Download GPX file for this article

From Wikivoyage
Jump to navigation Jump to search

The United States National Monuments are part of the United States National Park System. Unlike United States national parks, they can be created by presidential proclamation without an act of Congress. Accordingly, they may be a step down from the national parks in general, but they are still spectacular and fascinating pieces of natural scenery and national history; many of these places could be the highlight of a major trip or could be worth a whole trip on their own.

The map markers in this article are roughly color-coded by each monument's main draw: gray for historic sites, maroon for Native American prehistoric sites, and green for nature. Of course, many of the monuments have some combination of these features: natural formations of historic importance, prehistoric sites surrounded by natural scenery, and so on.

Map of United States national monuments
  • 1 Katahdin Woods and Waters National Monument, Patten
Fort McHenry National Monument
  • 1 Fort McHenry National Monument and Historic Shrine, Federal Hill, Baltimore — Site of a famous battle in the War of 1812 where Francis Scott Key saw the American flag still flying over the fort and composed the lyrics to the Star Spangled Banner, which later became the country's national anthem.
Statue of Liberty National Monument
  • 2 African Burial Ground National Monument, Financial District, New York City — A site in Lower Manhattan containing the remains of hundreds of Africans buried in what was a colonial-era cemetery.
  • 3 Castle Clinton National Monument, Financial District, New York City — A former fort at the southern tip of Manhattan that also served as the main immigration station in the country until a larger one at Ellis Island was built.
  • 4 Fort Stanwix National Monument, Rome — A fort in upstate New York that was the site of a battle in the American Revolution.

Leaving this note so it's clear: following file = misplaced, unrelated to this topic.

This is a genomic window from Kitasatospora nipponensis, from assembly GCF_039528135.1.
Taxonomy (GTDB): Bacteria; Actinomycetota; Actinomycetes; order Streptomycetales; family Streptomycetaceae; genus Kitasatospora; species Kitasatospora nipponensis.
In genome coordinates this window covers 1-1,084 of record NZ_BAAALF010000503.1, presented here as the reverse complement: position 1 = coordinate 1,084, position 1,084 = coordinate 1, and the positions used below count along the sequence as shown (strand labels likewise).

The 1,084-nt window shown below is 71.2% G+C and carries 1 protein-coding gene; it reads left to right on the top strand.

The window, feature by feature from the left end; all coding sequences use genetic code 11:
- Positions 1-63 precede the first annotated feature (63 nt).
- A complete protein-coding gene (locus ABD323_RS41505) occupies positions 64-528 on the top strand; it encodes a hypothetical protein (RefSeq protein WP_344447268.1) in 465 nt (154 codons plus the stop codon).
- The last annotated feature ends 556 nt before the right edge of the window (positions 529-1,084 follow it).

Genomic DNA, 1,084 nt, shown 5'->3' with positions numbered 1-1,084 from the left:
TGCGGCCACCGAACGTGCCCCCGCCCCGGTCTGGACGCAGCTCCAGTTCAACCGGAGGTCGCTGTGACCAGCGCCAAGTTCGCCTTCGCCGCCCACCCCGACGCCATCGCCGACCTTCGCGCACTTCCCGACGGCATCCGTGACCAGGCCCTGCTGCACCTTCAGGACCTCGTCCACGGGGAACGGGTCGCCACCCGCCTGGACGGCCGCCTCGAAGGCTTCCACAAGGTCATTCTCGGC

• 5 Governors Island National Monument, New York Harbor, New York City — An island park just off the southern tip of Manhattan that was once the site of military fortifications and an army base.
  • 6 Statue Of Liberty National Monument, New York Harbor, New York City — Home to Lady Liberty, still greeting visitors to New York Harbor. Tours of the inside of the statue are available if you reserve far in advance. Nearby on a separate island is Ellis Island, the famous former immigration station where the ancestors of a significant portion of America's population arrived in the United States.
  • 7 Stonewall National Monument, Greenwich Village, New York City — the Stonewall Inn and surrounding area, site of the Stonewall riots, making this the first national monument dedicated to LGBT history.
  • 8 Belmont–Paul Women's Equality National Monument, Capitol Hill — One of the most historic buildings in Washington, of great importance in the women's rights movement.
  • 9 Birmingham Civil Rights National Monument, Birmingham — Birmingham saw several key events in the Civil Rights Movement, leaving historic landmarks preserved to this day.
  • 10 Freedom Riders National Monument, Anniston — Two locations important to the Civil Rights Movement: an old Greyhound Bus depot, and the site outside town where a bus was burned.
  • 1 Russell Cave National Monument — A cave system noted for its significant prehistoric archaeological finds; site of the earliest known human settlement in the southeastern United States.
  • 11 Fort Frederica National Monument, St. Simons Island — Preserves the ruins of a British fort and town from the 18th century.
  • 12 Fort Pulaski National Monument, Tybee Island — A masonry fort that was the site of a crucial naval battle during the Civil War.
  • 13 Camp Nelson National Monument, Nicholasville — a training ground for African-American soldiers in the Civil War.
  • 14 Mill Springs Battlefield National Monument, near Somerset – a Civil War battlefield.